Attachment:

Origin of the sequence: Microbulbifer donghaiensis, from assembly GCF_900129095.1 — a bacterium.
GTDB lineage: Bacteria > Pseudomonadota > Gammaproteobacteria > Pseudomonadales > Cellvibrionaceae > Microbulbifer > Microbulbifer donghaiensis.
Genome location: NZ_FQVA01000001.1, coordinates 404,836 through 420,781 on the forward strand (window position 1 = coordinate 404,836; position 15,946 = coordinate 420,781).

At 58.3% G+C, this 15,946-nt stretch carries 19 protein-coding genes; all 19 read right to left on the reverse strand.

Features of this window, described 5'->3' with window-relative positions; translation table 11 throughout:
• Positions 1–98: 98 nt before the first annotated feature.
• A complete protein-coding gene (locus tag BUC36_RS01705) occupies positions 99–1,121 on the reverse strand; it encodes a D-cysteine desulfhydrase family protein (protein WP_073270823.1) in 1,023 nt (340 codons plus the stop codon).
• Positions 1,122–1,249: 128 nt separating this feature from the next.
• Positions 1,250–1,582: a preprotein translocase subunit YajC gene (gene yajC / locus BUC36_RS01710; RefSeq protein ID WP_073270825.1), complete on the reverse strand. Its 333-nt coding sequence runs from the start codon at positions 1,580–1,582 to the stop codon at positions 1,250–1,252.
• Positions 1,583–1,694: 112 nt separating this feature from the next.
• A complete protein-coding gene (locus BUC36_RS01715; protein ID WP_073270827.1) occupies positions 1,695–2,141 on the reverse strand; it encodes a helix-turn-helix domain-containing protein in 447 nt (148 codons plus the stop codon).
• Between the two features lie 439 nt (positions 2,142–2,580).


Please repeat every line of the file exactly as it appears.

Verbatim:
Origin of the sequence: Microbulbifer donghaiensis, from assembly GCF_900129095.1 — a bacterium.
GTDB lineage: Bacteria > Pseudomonadota > Gammaproteobacteria > Pseudomonadales > Cellvibrionaceae > Microbulbifer > Microbulbifer donghaiensis.
Genome location: NZ_FQVA01000001.1, coordinates 404,836 through 420,781 on the forward strand (window position 1 = coordinate 404,836; position 15,946 = coordinate 420,781).

At 58.3% G+C, this 15,946-nt stretch carries 19 protein-coding genes; all 19 read right to left on the reverse strand.

Features of this window, described 5'->3' with window-relative positions; translation table 11 throughout:
• Positions 1–98: 98 nt before the first annotated feature.
• A complete protein-coding gene (locus tag BUC36_RS01705) occupies positions 99–1,121 on the reverse strand; it encodes a D-cysteine desulfhydrase family protein (protein WP_073270823.1) in 1,023 nt (340 codons plus the stop codon).
• Positions 1,122–1,249: 128 nt separating this feature from the next.
• Positions 1,250–1,582: a preprotein translocase subunit YajC gene (gene yajC / locus BUC36_RS01710; RefSeq protein ID WP_073270825.1), complete on the reverse strand. Its 333-nt coding sequence runs from the start codon at positions 1,580–1,582 to the stop codon at positions 1,250–1,252.
• Positions 1,583–1,694: 112 nt separating this feature from the next.
• A complete protein-coding gene (locus BUC36_RS01715; protein ID WP_073270827.1) occupies positions 1,695–2,141 on the reverse strand; it encodes a helix-turn-helix domain-containing protein in 447 nt (148 codons plus the stop codon).
• Between the two features lie 439 nt (positions 2,142–2,580).